Commonwealth human rights legislation
Human rights consultation
The promotion of human rights legislation is central to the life of our Group. After the Victorian Charter of Human Rights and Responsibilities was enacted in July 2006, which we strongly supported, we began to think about a National Charter. The Mornington Peninsula Human Rights Group
- Met with Professor Spencer Zifcak to examine his draft legislation for a national Act;
- Wrote to parliamentarians urging action;
- Organised a special Roundtable in Mornington for people to meet with Frank Brennan, chair of the National Human Rights Consultation; and
- Made a submission to the Consultation (see Newsletter 13).
The report of the Consultation Committee
We welcomed the Report of the Consultation Committee (see Newsletter 15), which recommended the adoption of a Human Rights Act. We wrote to parliamentarians and organised a petition to the House of Representatives supporting such legislation.
To our great disappointment, the Rudd Government declined to enact a national Human Rights Act. Labor was so divided on the issue that there was not enough support even to bring the question of an Act to cabinet, and the Coalition parties are opposed to such legislation. It seems likely that we must prepare for ten years or more of building a consensus in support of an Act. For a small local organisation such as ours this prospect is not encouraging, in fact it is extremely daunting.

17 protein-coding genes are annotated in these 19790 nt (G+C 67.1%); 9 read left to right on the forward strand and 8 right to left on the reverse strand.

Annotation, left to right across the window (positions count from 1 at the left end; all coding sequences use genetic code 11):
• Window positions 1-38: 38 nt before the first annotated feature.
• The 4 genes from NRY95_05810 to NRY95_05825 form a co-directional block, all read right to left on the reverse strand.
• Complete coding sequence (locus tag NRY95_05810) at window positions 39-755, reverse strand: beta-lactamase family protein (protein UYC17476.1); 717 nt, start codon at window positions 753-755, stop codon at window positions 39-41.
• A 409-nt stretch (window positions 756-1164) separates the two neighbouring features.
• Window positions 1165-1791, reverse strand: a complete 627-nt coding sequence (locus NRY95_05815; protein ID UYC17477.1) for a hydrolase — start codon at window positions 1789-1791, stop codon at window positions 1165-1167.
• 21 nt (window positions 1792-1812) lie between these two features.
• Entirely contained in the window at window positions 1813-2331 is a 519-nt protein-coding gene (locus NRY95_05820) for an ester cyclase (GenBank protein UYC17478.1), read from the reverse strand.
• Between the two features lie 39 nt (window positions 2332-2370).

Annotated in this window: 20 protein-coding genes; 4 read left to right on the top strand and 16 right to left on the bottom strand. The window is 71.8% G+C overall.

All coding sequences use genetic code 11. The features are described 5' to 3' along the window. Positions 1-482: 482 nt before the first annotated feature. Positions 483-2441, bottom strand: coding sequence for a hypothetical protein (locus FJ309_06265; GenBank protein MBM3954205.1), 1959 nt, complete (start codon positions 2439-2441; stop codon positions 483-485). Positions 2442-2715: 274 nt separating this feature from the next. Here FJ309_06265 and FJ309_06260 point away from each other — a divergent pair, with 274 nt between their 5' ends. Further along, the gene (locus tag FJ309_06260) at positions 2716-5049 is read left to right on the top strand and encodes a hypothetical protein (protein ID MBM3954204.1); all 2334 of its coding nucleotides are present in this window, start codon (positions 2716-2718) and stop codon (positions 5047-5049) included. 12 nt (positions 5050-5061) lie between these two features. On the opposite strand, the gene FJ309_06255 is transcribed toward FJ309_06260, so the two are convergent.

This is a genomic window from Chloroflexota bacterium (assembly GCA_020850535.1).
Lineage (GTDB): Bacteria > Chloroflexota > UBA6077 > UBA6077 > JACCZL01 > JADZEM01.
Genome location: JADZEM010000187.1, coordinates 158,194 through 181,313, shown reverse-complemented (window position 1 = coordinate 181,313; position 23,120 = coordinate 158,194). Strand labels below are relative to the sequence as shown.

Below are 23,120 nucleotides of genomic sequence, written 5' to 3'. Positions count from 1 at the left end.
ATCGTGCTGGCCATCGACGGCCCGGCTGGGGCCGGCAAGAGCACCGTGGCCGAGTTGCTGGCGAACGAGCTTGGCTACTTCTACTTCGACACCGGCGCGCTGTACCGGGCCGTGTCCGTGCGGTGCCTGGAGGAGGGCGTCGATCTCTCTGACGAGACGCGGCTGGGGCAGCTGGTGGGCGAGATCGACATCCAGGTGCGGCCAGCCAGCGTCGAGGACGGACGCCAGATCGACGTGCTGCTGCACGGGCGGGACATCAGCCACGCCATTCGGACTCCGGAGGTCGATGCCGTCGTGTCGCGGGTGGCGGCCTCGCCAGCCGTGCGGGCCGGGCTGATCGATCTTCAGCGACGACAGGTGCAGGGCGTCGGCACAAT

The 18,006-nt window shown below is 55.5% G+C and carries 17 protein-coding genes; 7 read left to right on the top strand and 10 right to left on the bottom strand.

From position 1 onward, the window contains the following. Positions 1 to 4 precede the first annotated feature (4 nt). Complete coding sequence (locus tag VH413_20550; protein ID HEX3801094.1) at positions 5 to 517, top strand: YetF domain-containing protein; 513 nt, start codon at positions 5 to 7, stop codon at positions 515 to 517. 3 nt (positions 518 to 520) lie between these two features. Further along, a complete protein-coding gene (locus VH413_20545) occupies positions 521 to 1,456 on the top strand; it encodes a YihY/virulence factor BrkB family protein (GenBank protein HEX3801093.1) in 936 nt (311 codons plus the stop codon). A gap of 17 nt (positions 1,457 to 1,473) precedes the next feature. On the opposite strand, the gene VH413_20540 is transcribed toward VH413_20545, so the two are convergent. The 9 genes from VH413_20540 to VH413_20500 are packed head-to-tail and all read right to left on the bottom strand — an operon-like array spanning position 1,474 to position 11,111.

Human Rights Framework
The Labor Government did promise, however, a Human Rights Framework, which we welcome as second best. Its principal legislative feature, the Human Rights (Parliamentary Scrutiny) Bill 2010 is currently before Parliament. If it is passed, then each new Bill introduced into Parliament will have to be accompanied by a statement of compatibility with our international human rights obligations.
However, there is no provision for an aggrieved person to sue because of a breach of their human rights. Until such a provision exists no dramatic change in the culture of governments or public administration can be expected.
We must press on.
The following are articles of interest on this subject:
The Rule of Law Is Essential for Human Progress by Malcolm Fraser
Draft for a National Human Rights Bill by Professor Spensor Zifcak, 2006
Human Rights and the Northern Territory Intervention by Alistair Nicholson